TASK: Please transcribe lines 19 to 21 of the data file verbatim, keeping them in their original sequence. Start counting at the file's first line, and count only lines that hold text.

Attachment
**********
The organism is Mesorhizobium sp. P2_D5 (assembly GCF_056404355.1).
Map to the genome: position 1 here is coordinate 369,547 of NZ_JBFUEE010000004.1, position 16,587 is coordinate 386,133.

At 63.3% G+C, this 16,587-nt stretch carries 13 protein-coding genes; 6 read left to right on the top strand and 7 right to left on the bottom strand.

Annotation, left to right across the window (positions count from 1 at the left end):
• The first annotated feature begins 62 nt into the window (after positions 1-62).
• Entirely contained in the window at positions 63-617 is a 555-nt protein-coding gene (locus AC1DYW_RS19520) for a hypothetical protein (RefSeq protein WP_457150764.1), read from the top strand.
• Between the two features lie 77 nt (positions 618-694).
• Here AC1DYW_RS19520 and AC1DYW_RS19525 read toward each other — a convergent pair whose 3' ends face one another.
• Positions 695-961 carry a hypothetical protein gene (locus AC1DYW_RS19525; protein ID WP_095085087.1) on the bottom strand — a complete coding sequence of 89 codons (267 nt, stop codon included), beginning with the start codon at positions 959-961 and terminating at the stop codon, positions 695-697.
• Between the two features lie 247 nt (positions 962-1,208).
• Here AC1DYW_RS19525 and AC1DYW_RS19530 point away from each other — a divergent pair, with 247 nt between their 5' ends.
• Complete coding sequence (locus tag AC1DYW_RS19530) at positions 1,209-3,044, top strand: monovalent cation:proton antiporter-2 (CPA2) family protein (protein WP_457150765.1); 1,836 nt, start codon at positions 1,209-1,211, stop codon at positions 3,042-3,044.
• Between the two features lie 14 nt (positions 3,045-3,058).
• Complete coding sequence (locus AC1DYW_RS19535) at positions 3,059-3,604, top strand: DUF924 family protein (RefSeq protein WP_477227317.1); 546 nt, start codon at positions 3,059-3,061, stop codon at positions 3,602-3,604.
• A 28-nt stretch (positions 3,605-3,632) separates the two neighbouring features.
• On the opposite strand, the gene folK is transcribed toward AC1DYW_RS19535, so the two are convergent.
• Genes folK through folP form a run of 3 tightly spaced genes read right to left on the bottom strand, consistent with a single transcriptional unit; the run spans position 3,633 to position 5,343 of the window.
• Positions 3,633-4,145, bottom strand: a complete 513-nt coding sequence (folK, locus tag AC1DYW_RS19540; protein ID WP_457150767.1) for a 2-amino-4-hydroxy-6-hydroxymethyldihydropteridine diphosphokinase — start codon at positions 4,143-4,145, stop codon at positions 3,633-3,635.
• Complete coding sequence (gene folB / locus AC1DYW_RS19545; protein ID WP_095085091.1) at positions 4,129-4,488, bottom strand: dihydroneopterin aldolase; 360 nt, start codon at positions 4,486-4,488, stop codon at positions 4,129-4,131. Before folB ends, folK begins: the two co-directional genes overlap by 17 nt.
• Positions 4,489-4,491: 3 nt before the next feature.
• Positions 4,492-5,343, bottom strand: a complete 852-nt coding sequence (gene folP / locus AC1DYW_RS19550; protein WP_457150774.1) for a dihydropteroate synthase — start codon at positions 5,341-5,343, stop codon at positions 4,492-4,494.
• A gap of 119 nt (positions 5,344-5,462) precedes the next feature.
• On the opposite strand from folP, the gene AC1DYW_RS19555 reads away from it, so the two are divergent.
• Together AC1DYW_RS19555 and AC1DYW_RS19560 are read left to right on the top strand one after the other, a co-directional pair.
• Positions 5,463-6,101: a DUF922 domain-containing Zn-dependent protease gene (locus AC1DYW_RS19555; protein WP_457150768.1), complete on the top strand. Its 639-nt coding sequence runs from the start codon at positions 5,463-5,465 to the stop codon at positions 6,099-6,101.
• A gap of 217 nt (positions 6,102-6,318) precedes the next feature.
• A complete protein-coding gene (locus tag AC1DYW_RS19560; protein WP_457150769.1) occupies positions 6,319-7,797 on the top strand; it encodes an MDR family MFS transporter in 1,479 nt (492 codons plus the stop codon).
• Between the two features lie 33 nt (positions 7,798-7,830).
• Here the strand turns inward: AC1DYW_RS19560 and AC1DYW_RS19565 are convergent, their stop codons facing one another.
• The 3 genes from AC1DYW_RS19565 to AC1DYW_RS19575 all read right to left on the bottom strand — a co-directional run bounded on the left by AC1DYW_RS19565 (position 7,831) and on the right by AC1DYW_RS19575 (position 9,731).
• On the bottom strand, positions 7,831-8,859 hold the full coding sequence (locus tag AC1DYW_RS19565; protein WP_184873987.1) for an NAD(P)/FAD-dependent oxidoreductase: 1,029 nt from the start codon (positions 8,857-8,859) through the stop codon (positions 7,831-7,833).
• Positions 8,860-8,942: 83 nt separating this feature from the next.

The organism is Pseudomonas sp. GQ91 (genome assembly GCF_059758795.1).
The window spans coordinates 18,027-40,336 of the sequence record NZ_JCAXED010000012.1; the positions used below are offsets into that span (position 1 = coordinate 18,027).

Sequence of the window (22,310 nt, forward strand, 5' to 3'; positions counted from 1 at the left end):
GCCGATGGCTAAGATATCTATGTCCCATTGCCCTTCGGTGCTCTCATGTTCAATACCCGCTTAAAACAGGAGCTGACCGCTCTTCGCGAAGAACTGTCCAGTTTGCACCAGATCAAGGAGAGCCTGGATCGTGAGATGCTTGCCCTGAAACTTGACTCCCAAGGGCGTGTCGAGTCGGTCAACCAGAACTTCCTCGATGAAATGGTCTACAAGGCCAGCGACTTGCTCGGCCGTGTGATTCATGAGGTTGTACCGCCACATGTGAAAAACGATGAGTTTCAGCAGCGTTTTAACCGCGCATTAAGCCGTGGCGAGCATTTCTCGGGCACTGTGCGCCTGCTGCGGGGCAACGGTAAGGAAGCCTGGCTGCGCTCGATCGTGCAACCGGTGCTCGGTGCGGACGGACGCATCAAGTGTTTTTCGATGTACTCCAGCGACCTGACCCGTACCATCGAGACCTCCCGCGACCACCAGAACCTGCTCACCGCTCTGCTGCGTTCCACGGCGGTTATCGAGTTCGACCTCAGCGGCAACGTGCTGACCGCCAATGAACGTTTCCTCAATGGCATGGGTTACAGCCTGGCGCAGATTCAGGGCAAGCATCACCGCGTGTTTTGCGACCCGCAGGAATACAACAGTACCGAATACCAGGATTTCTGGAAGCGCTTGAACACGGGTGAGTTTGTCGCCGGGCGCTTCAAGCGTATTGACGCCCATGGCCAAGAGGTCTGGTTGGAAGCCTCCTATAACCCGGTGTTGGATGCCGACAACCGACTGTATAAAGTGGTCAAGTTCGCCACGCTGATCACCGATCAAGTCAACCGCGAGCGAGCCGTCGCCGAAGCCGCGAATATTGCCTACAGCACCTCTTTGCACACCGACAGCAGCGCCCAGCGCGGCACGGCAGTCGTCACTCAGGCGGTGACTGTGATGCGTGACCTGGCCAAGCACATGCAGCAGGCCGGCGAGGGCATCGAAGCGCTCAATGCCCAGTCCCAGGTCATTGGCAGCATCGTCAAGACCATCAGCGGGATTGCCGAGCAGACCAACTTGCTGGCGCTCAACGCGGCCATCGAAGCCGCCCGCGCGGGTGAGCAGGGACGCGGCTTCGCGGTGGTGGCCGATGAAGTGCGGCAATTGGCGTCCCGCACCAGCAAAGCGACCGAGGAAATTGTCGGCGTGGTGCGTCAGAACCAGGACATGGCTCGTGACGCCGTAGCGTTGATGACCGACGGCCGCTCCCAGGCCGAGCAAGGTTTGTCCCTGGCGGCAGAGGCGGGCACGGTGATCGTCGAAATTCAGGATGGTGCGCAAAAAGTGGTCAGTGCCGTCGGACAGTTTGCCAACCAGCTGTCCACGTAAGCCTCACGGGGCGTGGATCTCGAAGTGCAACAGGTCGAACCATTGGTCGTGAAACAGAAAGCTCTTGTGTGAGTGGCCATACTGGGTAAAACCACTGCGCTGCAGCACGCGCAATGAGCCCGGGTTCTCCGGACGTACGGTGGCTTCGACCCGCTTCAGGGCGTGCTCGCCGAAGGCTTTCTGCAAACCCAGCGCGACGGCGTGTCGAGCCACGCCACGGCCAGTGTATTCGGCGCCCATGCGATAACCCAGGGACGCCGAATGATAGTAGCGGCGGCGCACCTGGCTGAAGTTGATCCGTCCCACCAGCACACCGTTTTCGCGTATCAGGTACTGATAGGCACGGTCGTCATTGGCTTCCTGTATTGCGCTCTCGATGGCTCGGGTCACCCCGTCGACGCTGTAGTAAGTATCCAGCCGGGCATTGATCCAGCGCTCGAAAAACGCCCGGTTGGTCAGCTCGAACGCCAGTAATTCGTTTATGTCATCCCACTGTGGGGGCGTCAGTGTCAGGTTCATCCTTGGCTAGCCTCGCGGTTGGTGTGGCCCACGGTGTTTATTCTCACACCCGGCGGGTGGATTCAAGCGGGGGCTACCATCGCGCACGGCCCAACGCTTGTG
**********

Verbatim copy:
• Complete coding sequence (gene folB / locus AC1DYW_RS19545; protein ID WP_095085091.1) at positions 4,129-4,488, bottom strand: dihydroneopterin aldolase; 360 nt, start codon at positions 4,486-4,488, stop codon at positions 4,129-4,131. Before folB ends, folK begins: the two co-directional genes overlap by 17 nt.
• Positions 4,489-4,491: 3 nt before the next feature.
• Positions 4,492-5,343, bottom strand: a complete 852-nt coding sequence (gene folP / locus AC1DYW_RS19550; protein WP_457150774.1) for a dihydropteroate synthase — start codon at positions 5,341-5,343, stop codon at positions 4,492-4,494.